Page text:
KCPD has identified John W. Triggs as the cyclist who died in a collision with a cement truck on Friday at 12th and Grand in downtown KC. Triggs was a regular cyclist who had written a book about cycling across country.
|Posted on Wed, Jun. 14, 2006|
He had survived accidents, hardships and extreme temperatures on trips that spanned thousands of miles.
But it was a three-mile jaunt from his home to the Kansas City Public Library that ended his life Friday. While returning home, Triggs’ bike collided with a loaded cement-mixing truck.
“He always wanted to be on a bike,” Triggs’ son, Nicholas Triggs, said Tuesday.
John Triggs was riding east on a sidewalk along 12th Street when he encountered the truck at Grand Boulevard about 4 p.m. Friday, police said. Triggs saw the truck and stopped, witnesses told police.
The truck paused as its driver prepared to make a wide turn to avoid the curb and head south on Grand to a construction site.
Triggs may have thought the truck had stopped to let him proceed, police said. Triggs rode into the street. The truck, which was halfway into its turn, clipped his bike and knocked Triggs to the asphalt.
The truck’s rear dual tires ran over Triggs, who became entangled in the tires and was dragged a block before the driver realized what had happened.
The driver told police he did not see Triggs.
Police said Tuesday they could not determine who was at fault.
“It could be a draw,” police Detective Paul Luster said. “Right now, we can’t place the blame on either person.”
It took police several days to identify the bicyclist because of his traumatic injuries. The victim had a bank card bearing Triggs’ name in his pocket, and relatives and friends identified the damaged bike as his.
Investigators on Tuesday matched fingerprints found in Triggs’ home to those on the body.
Nicholas Triggs said his father rode to the library Friday to pick up a book and send a few e-mails. He rode his bicycle everywhere and was a stubborn adventurer, his son said.
In 1993, John Triggs loaded a bicycle with 65 pounds of camping gear and set off to visit each of the 48 contiguous U.S. states by himself. He rode 17,300 miles over 13 months and in 1996 published a book about his adventures, America at 10 Miles Per Hour.
In his book, Triggs explained how he came up with the idea.
“What a way to see the country. … A bicycle puts you in touch with things going on around you. I’d be going all over the country strictly on my own muscle power … and I wouldn’t have to spend a dime on gasoline.”
Triggs wrote that at one point on his trip, he was struck by a vehicle, knocked unconscious and “left for dead along a lonely road deep in rural New Mexico.”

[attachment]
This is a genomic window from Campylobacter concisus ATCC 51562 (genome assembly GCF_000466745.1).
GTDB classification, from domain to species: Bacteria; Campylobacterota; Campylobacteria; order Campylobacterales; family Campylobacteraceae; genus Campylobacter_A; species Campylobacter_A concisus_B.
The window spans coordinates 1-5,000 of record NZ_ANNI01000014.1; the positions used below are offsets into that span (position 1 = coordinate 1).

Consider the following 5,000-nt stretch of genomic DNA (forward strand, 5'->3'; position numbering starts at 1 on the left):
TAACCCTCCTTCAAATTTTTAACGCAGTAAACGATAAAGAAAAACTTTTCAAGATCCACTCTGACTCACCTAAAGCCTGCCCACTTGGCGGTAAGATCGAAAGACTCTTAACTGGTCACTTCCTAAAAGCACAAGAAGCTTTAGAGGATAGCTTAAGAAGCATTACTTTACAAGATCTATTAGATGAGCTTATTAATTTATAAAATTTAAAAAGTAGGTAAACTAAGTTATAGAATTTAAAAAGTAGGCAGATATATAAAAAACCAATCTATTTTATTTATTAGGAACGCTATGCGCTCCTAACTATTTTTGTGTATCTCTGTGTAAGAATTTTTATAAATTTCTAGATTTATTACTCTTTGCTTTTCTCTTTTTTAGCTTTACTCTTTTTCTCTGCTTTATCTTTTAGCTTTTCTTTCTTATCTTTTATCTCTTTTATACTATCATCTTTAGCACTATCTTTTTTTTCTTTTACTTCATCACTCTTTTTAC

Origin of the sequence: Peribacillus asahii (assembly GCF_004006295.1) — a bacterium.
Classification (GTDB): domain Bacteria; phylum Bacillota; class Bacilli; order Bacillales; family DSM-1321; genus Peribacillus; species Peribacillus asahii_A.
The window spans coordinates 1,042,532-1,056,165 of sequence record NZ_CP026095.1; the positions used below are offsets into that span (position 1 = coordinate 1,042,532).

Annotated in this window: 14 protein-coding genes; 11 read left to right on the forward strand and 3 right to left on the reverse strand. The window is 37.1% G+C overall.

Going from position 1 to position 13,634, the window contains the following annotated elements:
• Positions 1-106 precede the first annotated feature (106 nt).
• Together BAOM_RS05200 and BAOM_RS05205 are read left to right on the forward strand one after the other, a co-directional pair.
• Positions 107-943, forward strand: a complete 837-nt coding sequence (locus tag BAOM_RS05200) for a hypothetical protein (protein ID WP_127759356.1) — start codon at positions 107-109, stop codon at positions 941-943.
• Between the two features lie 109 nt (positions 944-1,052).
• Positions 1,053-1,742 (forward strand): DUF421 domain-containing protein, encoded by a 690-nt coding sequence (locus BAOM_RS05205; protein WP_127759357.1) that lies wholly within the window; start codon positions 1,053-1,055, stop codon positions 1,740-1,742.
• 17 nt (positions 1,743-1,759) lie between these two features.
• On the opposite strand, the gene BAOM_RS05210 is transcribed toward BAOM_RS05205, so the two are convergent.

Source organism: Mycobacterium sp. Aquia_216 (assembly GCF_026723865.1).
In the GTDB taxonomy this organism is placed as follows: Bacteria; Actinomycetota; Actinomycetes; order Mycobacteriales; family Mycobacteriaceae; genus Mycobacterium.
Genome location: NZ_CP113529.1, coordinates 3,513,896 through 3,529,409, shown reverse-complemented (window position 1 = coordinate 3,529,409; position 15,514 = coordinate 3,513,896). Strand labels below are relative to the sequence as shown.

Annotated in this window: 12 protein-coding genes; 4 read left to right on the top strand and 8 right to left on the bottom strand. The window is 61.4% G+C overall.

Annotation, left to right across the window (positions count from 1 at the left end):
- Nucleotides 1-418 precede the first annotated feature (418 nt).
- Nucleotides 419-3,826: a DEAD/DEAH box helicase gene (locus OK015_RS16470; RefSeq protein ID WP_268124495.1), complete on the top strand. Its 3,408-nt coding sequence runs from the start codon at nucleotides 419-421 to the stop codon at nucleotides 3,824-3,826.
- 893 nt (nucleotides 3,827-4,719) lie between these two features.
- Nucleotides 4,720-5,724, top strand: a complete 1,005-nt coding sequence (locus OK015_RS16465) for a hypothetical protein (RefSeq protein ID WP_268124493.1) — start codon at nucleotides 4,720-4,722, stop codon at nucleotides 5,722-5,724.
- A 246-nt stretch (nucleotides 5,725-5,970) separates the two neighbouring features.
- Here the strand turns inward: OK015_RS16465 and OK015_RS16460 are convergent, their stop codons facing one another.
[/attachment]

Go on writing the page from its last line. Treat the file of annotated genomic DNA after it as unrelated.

The accident ruined his bike and left him bruised. He spent a few days recovering, bought a new bike and continued the trip.
Triggs was not a typical, long-mileage bicyclist, his son said. He shunned fancy riding outfits and catered tours for handmade denim shorts and a portable stove.
He once joined a formal riding group for a two-day bike ride to prepare for his cross-country trek.
“It looked more like a fashion show than a bike trip,” he wrote in his book. “I looked like a prospector with a pack mule entering the Kentucky Derby.”
Triggs left last year to ride across Europe and had touched half the countries when he learned that his best friend had fallen ill. He returned home in April and moved in with David Sperry to care for him.
Sperry met Triggs 40 years ago, when they joined a Catholic society in Kansas City that was focused on missionary work. They remained friends as Triggs married, had two sons, became widowed, remarried and became widowed again.
Triggs earned a college degree in social studies, worked 20 years as an advertising writer and then a nurses’ aide until he retired in 2005. Besides bicycling, he enjoyed gardening, canoeing, genealogy and music. He played viola, violin and cello in civic orchestras and string quartets.
Funeral arrangements are pending.
Nicholas Triggs said he worried about his father’s safety in Europe. Recognizing the perils he faced, John Triggs wrote his obituary before leaving.
“I figured once he was back here, everything was OK,” Nicholas Triggs said. “I’m still a bit shocked that something like this could happen.”
A life spent in motion
•Last year Triggs toured half the countries of Europe before he cut the trip short.
•Triggs was an advertising writer for 20 years, then worked as a nurses’ aide until he retired in 2005.
•Besides bicycling, he enjoyed gardening, canoeing, genealogy and music.
•He played viola, violin and cello in civic orchestras and string quartets.
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